Major data gaps in risk assessment of genetically engineered soybeans

Discussion amongst experts from EU member states in Brussels

14. November 2011

Today experts from EU Member States will meet in Brussels to discuss two applications for marketing genetically engineered soybeans developed by Monsanto and Bayer. Both kinds of soybean have been engineered to be tolerant to herbicides, so that they can be sprayed directly with glyphosate (known as Roundup) or glufosinate (known as Liberty or Basta) without being damaged. As a consequence, residues from the herbicide absorbed by the plant tissues remain in the plants. The marketing applications cover import and use in food and feed. Testbiotech and NABU, German partner of BirdLife are warning against market authorisation of these products. There are hardly any data available on the actual content of spray residues in the plants:

“Glyphosate, in particular, is sprayed on a massive scale because more and more weeds are becoming resistant to it. There is a huge increase in the usage of the relevant herbicides in countries such as Argentina, Brazil and the US, where genetically engineered soybeans are already cultivated. Marketing these products as food and feed in the EU without detailed data on the actual content of toxic residues in the plants is not acceptable”, says Steffi Ober from NABU. “Meanwhile residues from these herbicides can even be found in the blood of consumers.”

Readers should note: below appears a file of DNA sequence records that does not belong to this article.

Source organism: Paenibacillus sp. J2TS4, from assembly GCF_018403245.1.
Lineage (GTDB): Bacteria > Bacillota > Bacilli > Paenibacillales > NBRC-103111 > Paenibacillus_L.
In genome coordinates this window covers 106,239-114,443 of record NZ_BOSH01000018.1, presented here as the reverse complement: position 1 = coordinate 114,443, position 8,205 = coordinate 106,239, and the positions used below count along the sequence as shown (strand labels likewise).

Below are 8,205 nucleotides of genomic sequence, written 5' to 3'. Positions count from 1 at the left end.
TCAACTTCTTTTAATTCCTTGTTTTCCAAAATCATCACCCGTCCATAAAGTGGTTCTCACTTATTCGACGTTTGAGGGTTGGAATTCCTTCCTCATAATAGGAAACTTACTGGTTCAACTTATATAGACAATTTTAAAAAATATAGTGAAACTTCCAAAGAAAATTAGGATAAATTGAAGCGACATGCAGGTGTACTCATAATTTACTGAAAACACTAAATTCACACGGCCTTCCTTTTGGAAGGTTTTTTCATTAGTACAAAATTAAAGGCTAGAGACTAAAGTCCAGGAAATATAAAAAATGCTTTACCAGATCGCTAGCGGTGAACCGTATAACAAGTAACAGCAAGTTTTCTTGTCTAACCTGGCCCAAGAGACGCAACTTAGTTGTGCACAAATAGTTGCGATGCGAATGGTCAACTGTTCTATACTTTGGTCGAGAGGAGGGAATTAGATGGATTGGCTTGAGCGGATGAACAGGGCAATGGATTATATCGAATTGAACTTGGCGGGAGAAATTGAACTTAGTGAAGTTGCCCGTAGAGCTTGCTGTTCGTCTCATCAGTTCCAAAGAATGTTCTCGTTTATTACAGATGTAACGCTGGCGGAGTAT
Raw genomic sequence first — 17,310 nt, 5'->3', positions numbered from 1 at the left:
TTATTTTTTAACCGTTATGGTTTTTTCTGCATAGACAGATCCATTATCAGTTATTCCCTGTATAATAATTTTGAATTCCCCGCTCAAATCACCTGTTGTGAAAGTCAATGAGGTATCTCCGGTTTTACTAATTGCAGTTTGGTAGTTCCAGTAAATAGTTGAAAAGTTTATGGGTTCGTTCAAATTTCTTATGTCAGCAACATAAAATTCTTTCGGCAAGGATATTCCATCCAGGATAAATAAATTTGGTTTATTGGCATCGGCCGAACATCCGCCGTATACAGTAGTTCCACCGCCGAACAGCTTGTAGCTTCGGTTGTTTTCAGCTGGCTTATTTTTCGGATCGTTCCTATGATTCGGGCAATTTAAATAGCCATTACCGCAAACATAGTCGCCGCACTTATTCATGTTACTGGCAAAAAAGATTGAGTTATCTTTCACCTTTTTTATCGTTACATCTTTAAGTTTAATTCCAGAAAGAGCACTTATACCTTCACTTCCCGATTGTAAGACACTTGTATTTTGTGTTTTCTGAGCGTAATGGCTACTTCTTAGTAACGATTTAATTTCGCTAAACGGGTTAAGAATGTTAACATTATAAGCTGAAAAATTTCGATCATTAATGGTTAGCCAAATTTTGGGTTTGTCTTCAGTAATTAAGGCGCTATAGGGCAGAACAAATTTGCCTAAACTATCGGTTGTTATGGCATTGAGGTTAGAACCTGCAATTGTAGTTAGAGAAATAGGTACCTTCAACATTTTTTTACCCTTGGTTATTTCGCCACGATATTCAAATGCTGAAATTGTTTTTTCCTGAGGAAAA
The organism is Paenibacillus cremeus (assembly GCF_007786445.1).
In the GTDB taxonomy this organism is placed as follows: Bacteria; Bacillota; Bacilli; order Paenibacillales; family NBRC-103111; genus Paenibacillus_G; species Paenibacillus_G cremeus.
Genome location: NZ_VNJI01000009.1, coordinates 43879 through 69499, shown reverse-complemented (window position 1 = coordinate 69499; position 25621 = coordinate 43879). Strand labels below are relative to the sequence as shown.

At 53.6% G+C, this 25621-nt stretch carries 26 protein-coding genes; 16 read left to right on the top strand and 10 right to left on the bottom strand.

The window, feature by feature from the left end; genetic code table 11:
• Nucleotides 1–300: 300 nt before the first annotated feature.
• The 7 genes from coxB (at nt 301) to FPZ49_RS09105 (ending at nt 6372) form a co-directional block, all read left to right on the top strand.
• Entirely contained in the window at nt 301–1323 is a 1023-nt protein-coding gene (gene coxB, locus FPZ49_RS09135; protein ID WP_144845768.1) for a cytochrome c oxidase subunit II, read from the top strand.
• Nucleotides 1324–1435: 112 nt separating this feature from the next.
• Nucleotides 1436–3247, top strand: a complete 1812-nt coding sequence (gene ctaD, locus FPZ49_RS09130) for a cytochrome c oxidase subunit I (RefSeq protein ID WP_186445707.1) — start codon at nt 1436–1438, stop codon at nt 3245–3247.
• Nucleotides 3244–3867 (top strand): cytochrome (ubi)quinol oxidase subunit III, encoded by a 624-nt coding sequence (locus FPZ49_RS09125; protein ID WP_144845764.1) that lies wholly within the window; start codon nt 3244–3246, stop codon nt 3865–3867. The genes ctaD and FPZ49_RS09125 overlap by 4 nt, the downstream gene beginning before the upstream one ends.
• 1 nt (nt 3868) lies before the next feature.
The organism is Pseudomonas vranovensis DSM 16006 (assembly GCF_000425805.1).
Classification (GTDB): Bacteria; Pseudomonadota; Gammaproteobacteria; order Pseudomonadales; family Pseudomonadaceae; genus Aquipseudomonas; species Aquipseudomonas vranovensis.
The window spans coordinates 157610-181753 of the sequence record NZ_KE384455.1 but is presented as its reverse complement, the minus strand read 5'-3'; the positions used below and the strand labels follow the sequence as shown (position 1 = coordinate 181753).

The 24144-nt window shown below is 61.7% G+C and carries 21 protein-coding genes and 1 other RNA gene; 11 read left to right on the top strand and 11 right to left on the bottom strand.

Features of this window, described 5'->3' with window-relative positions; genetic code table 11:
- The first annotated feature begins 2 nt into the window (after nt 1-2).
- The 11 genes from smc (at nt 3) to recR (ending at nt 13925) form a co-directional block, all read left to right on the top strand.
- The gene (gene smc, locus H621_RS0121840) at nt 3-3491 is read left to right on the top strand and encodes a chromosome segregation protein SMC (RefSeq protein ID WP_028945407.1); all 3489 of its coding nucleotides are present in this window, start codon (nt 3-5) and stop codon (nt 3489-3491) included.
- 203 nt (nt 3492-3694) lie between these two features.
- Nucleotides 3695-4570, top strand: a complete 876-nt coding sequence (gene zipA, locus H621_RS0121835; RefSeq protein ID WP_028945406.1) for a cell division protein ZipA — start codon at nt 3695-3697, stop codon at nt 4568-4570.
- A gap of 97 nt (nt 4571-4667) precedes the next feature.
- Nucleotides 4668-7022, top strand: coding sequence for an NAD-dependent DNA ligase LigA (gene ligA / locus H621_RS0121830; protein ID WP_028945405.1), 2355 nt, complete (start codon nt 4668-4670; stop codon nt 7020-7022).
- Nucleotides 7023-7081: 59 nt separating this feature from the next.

The products under discussion are Monsanto’s soybeans 40-3-2 (known as Roundup Ready soy) and Bayer’s soybeans A5547-127 (nicknamed: Bayer´s Basta Beans). Just recently, Brazil allowed cultivation of the Bayer soybeans. For the first time in the EU, they might be used in food and feed. Roundup Ready soy has already been cultivated in Argentina, Brazil and USA for several years, and imported into the EU mostly for animal feed. Its market authorisation has now come up for renewal. It is unclear whether consumption of these soybeans can cause health problems, because there has been no monitoring since its first market authorisation. Although the monitoring of potential impacts on health from genetically engineered plants is required by EU regulations, it was never carried out.

Glyphosate is the most widely used herbicide in the world. New discussions on the risks to human health from herbicides containing glyphosate started again just recently, after scientific publications indicated that they might damage embryonic development. Germany already prohibits usage of some glyphosate formulations in the food chain production.
After 2017, the EU will no longer allow the use of glufosinate because of its known negative effects on health. It would be contradictory to allow genetically engineered plants containing residues from spraying with glufosinate to be marketed in the EU.

Testbiotech and NABU have raised further concerns about the way risk assessment of these genetically engineered plants is carried out by EFSA, the European Food and Safety Authority:
“Significant changes in the composition of the plants were not assessed sufficiently. Possible impacts on the human immune system or the reproductive system were not investigated by empirical data. What is missing is an assessment of the interactions between the different plants, which are mixed into food and feed, and their accumulated effects. In conclusion, these products cannot be regarded as safe.”

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